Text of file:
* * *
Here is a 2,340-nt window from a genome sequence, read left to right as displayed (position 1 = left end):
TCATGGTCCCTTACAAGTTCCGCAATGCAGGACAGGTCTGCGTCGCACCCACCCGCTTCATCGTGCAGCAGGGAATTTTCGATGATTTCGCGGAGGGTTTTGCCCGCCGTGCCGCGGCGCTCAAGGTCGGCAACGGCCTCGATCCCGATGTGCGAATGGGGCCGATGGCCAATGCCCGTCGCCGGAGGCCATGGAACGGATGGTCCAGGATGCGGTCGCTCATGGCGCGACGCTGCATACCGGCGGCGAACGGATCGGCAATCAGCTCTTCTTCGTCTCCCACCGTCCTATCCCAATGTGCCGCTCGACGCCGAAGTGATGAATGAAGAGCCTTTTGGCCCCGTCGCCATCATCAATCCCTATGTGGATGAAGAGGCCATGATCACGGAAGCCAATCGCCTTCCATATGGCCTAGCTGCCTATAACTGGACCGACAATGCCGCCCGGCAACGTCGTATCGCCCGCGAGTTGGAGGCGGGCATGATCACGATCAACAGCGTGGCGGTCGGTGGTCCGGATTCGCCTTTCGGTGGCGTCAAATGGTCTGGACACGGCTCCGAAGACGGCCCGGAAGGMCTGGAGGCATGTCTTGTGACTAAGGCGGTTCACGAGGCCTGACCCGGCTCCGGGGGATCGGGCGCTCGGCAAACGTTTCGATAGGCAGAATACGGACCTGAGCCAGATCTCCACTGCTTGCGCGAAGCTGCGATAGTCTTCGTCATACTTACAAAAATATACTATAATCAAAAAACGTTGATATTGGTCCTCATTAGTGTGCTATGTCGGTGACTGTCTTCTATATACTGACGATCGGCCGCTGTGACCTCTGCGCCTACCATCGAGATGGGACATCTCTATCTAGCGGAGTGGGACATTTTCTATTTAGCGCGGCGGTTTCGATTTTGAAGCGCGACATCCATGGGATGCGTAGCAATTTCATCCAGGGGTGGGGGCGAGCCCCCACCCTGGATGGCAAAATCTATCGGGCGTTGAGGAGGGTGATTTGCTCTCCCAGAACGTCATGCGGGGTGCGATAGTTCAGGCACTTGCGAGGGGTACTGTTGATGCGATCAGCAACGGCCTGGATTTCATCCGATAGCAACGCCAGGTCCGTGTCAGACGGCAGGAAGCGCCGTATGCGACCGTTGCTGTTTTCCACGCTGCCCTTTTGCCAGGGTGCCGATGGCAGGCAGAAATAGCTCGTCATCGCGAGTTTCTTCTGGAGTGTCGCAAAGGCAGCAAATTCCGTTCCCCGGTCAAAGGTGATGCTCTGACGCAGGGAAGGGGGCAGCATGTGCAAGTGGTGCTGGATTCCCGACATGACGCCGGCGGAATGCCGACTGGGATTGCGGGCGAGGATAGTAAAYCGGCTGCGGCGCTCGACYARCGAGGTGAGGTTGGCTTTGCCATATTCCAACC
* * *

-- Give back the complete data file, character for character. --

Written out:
Here is a 2,340-nt window from a genome sequence, read left to right as displayed (position 1 = left end):
TCATGGTCCCTTACAAGTTCCGCAATGCAGGACAGGTCTGCGTCGCACCCACCCGCTTCATCGTGCAGCAGGGAATTTTCGATGATTTCGCGGAGGGTTTTGCCCGCCGTGCCGCGGCGCTCAAGGTCGGCAACGGCCTCGATCCCGATGTGCGAATGGGGCCGATGGCCAATGCCCGTCGCCGGAGGCCATGGAACGGATGGTCCAGGATGCGGTCGCTCATGGCGCGACGCTGCATACCGGCGGCGAACGGATCGGCAATCAGCTCTTCTTCGTCTCCCACCGTCCTATCCCAATGTGCCGCTCGACGCCGAAGTGATGAATGAAGAGCCTTTTGGCCCCGTCGCCATCATCAATCCCTATGTGGATGAAGAGGCCATGATCACGGAAGCCAATCGCCTTCCATATGGCCTAGCTGCCTATAACTGGACCGACAATGCCGCCCGGCAACGTCGTATCGCCCGCGAGTTGGAGGCGGGCATGATCACGATCAACAGCGTGGCGGTCGGTGGTCCGGATTCGCCTTTCGGTGGCGTCAAATGGTCTGGACACGGCTCCGAAGACGGCCCGGAAGGMCTGGAGGCATGTCTTGTGACTAAGGCGGTTCACGAGGCCTGACCCGGCTCCGGGGGATCGGGCGCTCGGCAAACGTTTCGATAGGCAGAATACGGACCTGAGCCAGATCTCCACTGCTTGCGCGAAGCTGCGATAGTCTTCGTCATACTTACAAAAATATACTATAATCAAAAAACGTTGATATTGGTCCTCATTAGTGTGCTATGTCGGTGACTGTCTTCTATATACTGACGATCGGCCGCTGTGACCTCTGCGCCTACCATCGAGATGGGACATCTCTATCTAGCGGAGTGGGACATTTTCTATTTAGCGCGGCGGTTTCGATTTTGAAGCGCGACATCCATGGGATGCGTAGCAATTTCATCCAGGGGTGGGGGCGAGCCCCCACCCTGGATGGCAAAATCTATCGGGCGTTGAGGAGGGTGATTTGCTCTCCCAGAACGTCATGCGGGGTGCGATAGTTCAGGCACTTGCGAGGGGTACTGTTGATGCGATCAGCAACGGCCTGGATTTCATCCGATAGCAACGCCAGGTCCGTGTCAGACGGCAGGAAGCGCCGTATGCGACCGTTGCTGTTTTCCACGCTGCCCTTTTGCCAGGGTGCCGATGGCAGGCAGAAATAGCTCGTCATCGCGAGTTTCTTCTGGAGTGTCGCAAAGGCAGCAAATTCCGTTCCCCGGTCAAAGGTGATGCTCTGACGCAGGGAAGGGGGCAGCATGTGCAAGTGGTGCTGGATTCCCGACATGACGCCGGCGGAATGCCGACTGGGATTGCGGGCGAGGATAGTAAAYCGGCTGCGGCGCTCGACYARCGAGGTGAGGTTGGCTTTGCCATATTCCAACC